5 Artists Who Have Been Inspired By Hong Kong
Canadian artist Marcel Dzama has been inspired by Hong Kong ever since he first visited in 2018, when he flew here for the opening of the David Zwirner gallery in H Queen's. To mark the occasion, Zwirner invited all of the artists on his roster to Hong Kong. More than 20 came, including painters Chris Ofili and Lisa Yuskavage, multidisciplinary artist Francis Alÿs and sculptor Carol Bove.
“That trip was the most fun I’ve had travelling, probably,” says Dzama. “I didn’t have a show, so I was just hanging out with all my friends somewhere that I’d never been before, but that I’d always been interested in visiting.”
Dzama has since created a series of work inspired by Hong Kong's Happy Valley Racecourse. And, in May 2021, he created a new work especially for Tatler that was inspired by Hong Kong and featured the city's historic Clock Tower, which stands on the Tsim Sha Tsui harbourfront.
American photographer Philip-Lorca diCorcia is most famous for his cinematic street photographs starring unsuspecting pedestrians, whom he captures using dramatic lighting of the kind sometimes used for big-budget fashion shoots or Hollywood films.
DiCorcia took the best-known works from this series, Streetwork, in Times Square in New York, but between 1993 and 1999 he travelled around the world to photograph residents of other cities. This work, Hong Kong, was taken in 1996.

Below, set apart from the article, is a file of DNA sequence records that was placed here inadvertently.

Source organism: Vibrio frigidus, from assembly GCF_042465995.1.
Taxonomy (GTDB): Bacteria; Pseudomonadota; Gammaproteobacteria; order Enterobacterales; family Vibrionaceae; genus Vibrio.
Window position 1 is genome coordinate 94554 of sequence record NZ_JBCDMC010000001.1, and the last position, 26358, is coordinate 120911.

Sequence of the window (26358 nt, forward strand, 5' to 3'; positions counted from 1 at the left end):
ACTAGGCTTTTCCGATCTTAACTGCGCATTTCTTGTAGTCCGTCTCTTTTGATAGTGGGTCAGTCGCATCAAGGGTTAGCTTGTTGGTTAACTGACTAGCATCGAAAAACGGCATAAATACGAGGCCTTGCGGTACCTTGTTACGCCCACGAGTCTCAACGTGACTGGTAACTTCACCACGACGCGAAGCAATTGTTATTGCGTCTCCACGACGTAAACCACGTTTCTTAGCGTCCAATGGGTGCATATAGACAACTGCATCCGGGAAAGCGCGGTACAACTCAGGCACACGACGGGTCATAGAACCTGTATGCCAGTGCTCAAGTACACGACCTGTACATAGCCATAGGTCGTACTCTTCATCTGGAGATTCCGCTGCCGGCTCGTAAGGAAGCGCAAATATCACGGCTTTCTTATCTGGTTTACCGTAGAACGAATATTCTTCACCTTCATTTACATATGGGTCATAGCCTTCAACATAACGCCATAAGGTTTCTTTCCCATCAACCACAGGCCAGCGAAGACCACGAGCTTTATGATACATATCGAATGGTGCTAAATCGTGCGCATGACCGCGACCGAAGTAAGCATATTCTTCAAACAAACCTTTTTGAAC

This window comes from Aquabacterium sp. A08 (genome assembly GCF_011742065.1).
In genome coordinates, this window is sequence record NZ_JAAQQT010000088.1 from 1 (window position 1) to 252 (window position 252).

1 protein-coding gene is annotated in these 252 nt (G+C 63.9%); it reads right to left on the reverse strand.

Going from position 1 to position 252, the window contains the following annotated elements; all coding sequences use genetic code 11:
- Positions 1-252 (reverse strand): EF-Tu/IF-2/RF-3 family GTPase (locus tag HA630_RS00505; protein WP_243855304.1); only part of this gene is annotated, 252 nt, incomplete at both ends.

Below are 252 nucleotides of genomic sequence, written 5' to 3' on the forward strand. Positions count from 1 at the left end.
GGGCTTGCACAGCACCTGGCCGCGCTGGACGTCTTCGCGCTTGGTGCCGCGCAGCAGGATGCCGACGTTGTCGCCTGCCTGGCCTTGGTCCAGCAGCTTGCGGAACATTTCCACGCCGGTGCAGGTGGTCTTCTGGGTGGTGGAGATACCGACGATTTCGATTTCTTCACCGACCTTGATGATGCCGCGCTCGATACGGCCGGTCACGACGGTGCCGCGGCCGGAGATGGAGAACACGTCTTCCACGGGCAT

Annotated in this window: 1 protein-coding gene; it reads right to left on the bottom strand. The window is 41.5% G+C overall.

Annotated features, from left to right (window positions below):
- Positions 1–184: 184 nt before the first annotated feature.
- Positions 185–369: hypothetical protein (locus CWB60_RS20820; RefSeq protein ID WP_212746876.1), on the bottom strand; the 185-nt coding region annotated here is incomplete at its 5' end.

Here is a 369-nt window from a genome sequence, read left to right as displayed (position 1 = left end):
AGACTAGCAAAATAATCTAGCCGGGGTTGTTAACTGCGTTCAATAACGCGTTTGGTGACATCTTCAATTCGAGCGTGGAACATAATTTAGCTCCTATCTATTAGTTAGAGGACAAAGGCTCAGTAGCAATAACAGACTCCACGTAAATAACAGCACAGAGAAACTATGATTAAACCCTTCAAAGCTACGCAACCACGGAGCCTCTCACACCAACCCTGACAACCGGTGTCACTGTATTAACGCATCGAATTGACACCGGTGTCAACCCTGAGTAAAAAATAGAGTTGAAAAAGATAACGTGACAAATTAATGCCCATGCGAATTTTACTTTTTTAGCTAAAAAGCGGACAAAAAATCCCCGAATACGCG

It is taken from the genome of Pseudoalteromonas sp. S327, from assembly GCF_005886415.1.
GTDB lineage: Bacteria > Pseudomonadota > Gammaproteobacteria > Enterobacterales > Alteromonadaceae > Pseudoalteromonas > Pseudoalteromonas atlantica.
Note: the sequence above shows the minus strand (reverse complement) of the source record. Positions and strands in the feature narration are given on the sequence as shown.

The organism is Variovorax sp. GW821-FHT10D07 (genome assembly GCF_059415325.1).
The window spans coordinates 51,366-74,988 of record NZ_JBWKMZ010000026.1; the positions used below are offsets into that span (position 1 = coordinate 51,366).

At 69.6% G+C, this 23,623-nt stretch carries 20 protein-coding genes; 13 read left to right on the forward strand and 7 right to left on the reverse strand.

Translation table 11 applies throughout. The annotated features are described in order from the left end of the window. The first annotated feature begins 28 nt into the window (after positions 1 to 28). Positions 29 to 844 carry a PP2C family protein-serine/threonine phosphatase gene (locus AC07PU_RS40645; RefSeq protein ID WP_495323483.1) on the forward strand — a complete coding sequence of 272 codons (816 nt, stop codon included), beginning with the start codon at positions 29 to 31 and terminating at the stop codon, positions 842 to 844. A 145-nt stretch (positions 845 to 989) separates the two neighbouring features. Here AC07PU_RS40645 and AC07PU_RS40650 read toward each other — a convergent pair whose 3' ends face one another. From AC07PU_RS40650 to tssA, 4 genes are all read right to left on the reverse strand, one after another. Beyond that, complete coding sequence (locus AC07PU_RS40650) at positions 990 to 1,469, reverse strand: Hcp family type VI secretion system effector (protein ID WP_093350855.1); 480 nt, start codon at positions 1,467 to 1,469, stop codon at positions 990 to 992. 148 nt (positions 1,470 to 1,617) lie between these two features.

Colombian-born, UK-based artist Oscar Murillo is one of the rising stars of the art world, with collectors competing fiercely to buy his calligraphic, mixed-media abstract paintings. In 2013, when he was just 27, one of his pieces sold at auction for US$401,000—nearly 14 times its estimate.
Murillo’s work has since been exhibited around the world, including in Hong Kong, where he had a solo show at David Zwirner in 2018. Some of the works Murillo made for that show included references to the city, such as screen prints of Hong Kong dollar bank notes. A stencil of a HK$100 note can be seen in the bottom left-hand corner of this piece, birds in multilateral action (2016-2018).
German photographer Wolfgang Tillmans has visited Hong Kong several times since the early 1990s. This photograph, Hong Kong TV Reporter (1993), features Yolanda Choy-Tang before she abandoned her broadcasting career to establish Central Weddings, the Private Wine Company and the non-profit organisation EcoDrive.
For his 2020 exhibition at David Zwirner in Hong Kong, Luc Tuymans made several paintings that referenced Hong Kong and China, including this piece, Shenzhen (2019). Tuymans painted this from a screenshot of a documentary he was watching on his laptop, hence the play, rewind and fast-forward buttons. The skyscraper at its centre, KK100, can often be seen from Hong Kong.